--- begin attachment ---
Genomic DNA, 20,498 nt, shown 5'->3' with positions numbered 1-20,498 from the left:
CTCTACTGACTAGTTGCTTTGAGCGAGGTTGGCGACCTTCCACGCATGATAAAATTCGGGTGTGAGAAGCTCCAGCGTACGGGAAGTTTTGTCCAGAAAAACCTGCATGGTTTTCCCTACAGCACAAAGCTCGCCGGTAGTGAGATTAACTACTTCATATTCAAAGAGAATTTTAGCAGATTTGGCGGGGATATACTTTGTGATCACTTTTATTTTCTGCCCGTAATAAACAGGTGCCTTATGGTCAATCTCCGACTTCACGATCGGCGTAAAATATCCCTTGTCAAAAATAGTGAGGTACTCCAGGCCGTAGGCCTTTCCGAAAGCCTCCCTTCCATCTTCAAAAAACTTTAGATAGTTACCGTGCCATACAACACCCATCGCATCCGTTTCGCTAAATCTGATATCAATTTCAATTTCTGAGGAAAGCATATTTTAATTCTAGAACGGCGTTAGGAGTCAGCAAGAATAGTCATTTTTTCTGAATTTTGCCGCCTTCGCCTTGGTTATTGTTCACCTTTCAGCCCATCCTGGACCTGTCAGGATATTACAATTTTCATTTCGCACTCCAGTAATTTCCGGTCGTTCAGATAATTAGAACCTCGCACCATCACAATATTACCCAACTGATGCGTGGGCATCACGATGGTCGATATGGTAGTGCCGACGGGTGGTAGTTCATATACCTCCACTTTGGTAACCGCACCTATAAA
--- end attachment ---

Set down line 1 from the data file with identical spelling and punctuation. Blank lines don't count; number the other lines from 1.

Genomic DNA, 20,498 nt, shown 5'->3' with positions numbered 1-20,498 from the left: